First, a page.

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Person# Rafael Vazquez Hernandez

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MATH-456: Numerical analysis and computational mathematics

The course provides an introduction to scientific computing. Several numerical methods are presented for the computer solution of mathematical problems arising in different applications. The software MATLAB is used to solve the problems and verify the theoretical properties of the numerical methods.

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Finite element method

The finite element method (FEM) is a popular method for numerically solving differential equations arising in engineering and mathematical modeling. Typical problem areas of interest include the tr

Geometry

Geometry (; ) is a branch of mathematics concerned with properties of space such as the distance, shape, size, and relative position of figures. Geometry is, along with arithmetic, one of the oldest b

Analysis

Analysis (: analyses) is the process of breaking a complex topic or substance into smaller parts in order to gain a better understanding of it. The technique has been applied in the study of mathema

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Bernard Kapidani, Rafael Vazquez Hernandez

We introduce a high-order spline geometric approach for the initial boundary value problem for Maxwell's equations. The method is geometric in the sense that it discretizes in structure preserving fashion the two de Rham sequences of differential forms involved in the formulation of the continuous system. Both the AmpereMaxwell and the Faraday equations are required to hold strongly, while to make the system solvable two discrete Hodge star operators are used. By exploiting the properties of the chosen spline spaces and concepts from exterior calculus, a non-standard explicit in time formulation is introduced, based on the solution of linear systems with matrices presenting Kronecker product structure, rather than mass matrices as in the standard literature. These matrices arise from the application of the exterior (wedge) product in the discrete setting, and they present Kronecker product structure independently of the geometry of the domain or the material parameters. The resulting scheme preserves the desirable energy conservation properties of the known approaches. The computational advantages of the newly proposed scheme are studied both through a complexity analysis and through numerical experiments in three dimensions.

2023Isogeometric analysis is a powerful paradigm which exploits the high smoothness of splines for the numerical solution of high order partial differential equations. However, the tensor-product structure of standard multivariate B-spline models is not well suited for the representation of complex geometries, and to maintain high continuity on general domains special constructions on multi-patch geometries must be used. In this paper, we focus on adaptive isogeometric methods with hierarchical splines, and extend the construction of C-1 isogeometric spline spaces on multi-patch planar domains to the hierarchical setting. We replace the hypothesis of local linear independence for the basis of each level by a weaker assumption, which still ensures the linear independence of hierarchical splines. We also develop a refinement algorithm that guarantees that the assumption is fulfilled by C-1 splines on certain suitably graded hierarchical multi-patch mesh configurations, and prove that it has linear complexity. The performance of the adaptive method is tested by solving the Poisson and the biharmonic problems.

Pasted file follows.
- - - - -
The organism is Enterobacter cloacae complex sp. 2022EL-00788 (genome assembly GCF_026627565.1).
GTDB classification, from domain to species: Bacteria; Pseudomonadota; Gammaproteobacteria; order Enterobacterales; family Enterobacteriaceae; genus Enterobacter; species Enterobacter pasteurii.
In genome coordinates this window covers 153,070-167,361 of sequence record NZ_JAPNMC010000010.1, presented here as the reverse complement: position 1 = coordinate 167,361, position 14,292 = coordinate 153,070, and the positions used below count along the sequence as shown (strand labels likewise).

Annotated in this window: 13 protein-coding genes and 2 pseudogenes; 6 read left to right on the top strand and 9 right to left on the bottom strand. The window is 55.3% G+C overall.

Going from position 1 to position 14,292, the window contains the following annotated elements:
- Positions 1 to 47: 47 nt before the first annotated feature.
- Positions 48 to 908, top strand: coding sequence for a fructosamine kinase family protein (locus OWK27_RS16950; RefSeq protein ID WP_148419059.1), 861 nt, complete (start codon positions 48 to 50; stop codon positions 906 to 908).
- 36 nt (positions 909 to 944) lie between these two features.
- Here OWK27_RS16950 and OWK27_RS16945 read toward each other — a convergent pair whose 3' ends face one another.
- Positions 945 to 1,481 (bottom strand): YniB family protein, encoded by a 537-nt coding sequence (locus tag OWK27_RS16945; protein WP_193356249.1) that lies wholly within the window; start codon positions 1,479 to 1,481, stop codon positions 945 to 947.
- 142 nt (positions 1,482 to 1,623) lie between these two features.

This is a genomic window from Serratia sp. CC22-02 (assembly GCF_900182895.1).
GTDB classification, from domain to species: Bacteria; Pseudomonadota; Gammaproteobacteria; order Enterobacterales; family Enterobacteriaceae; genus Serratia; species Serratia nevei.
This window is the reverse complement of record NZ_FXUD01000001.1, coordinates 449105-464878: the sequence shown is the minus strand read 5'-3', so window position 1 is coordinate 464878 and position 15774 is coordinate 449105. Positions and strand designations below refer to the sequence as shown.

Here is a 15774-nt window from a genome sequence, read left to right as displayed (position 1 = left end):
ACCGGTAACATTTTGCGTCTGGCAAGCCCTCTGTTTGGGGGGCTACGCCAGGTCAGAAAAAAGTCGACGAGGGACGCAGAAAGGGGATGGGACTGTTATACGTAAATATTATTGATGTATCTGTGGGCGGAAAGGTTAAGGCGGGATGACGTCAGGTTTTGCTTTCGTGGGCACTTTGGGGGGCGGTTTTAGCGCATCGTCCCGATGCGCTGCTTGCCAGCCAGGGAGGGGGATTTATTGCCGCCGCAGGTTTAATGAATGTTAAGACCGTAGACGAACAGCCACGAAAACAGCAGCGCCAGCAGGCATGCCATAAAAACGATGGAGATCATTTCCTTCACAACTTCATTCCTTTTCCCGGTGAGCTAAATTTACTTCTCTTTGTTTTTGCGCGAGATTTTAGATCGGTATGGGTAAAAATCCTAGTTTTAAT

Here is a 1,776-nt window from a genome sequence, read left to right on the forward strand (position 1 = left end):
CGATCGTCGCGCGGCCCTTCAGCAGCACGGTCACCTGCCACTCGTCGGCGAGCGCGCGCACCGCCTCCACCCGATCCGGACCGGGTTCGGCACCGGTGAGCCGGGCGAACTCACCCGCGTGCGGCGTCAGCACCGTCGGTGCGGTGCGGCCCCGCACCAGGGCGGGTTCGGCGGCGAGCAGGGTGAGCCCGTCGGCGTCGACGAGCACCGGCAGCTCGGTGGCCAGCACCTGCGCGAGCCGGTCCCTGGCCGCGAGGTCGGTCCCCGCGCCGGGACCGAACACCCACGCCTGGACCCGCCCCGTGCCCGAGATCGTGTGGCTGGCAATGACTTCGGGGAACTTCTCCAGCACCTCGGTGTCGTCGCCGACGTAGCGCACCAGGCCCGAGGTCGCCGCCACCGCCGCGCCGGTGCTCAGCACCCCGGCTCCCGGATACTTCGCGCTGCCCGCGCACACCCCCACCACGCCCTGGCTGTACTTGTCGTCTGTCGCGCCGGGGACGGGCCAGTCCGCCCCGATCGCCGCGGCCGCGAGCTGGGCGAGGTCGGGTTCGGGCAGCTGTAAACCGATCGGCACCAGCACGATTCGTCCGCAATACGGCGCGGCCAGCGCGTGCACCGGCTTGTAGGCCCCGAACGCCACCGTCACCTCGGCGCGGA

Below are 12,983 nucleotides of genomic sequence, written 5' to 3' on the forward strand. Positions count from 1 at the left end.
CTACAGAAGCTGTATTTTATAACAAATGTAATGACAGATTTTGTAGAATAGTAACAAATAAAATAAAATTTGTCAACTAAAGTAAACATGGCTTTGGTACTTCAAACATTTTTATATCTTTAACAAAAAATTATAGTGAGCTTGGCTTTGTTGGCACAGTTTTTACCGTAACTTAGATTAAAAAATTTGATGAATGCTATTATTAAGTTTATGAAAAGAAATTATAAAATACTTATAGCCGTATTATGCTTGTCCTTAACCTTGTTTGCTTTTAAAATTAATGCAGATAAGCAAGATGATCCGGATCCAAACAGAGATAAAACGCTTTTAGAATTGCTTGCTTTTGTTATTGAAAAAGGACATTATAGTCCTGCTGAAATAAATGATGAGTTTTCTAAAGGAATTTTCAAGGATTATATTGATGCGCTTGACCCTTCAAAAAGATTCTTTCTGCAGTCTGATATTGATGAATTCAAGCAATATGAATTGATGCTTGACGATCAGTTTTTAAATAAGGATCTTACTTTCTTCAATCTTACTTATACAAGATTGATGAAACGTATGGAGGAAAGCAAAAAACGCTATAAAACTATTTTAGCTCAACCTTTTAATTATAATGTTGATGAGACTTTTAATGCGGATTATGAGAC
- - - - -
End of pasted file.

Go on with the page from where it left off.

Annalisa Buffa, Ondine Gabrielle Chanon, Rafael Vazquez Hernandez

Removing geometrical details from a complex domain is a classical operation in computer aided design for simulation and manufacturing. This procedure simplifies the meshing process, and it enables faster simulations with less memory requirements. But depending on the partial differential equation that one wants to solve, removing some important geometrical features may greatly impact the solution accuracy. For instance, in solid mechanics simulations, such features can be holes or fillets near stress concentration regions. Unfortunately, the effect of geometrical simplification on the accuracy of the problem solution is often neglected, or its evaluation is based on engineering expertise only due to the lack of reliable tools. It is therefore important to have a better understanding of the effect of geometrical model simplification, also called defeaturing, to improve our control on the simulation accuracy along the design and analysis phase. In this work, we consider the Poisson equation as a model problem, we focus on isogeometric discretizations, and we build an adaptive strategy that is twofold. Firstly, it performs standard mesh refinement in a (potentially trimmed multipatch) defeatured geometry described via truncated hierarchical B-splines. Secondly, it is also able to perform geometrical refinement, that is, to choose at each iteration step which geometrical feature is important to obtain an accurate solution. To drive this adaptive strategy, we introduce an a posteriori estimator of the energy error between the exact solution defined in the exact fully-featured geometry, and the numerical approximation of the solution defined in the defeatured geometry. The reliability of the estimator is proven for very general geometric configurations, and numerical experiments are performed to validate the presented theory and to illustrate the capabilities of the proposed adaptive strategy.

2022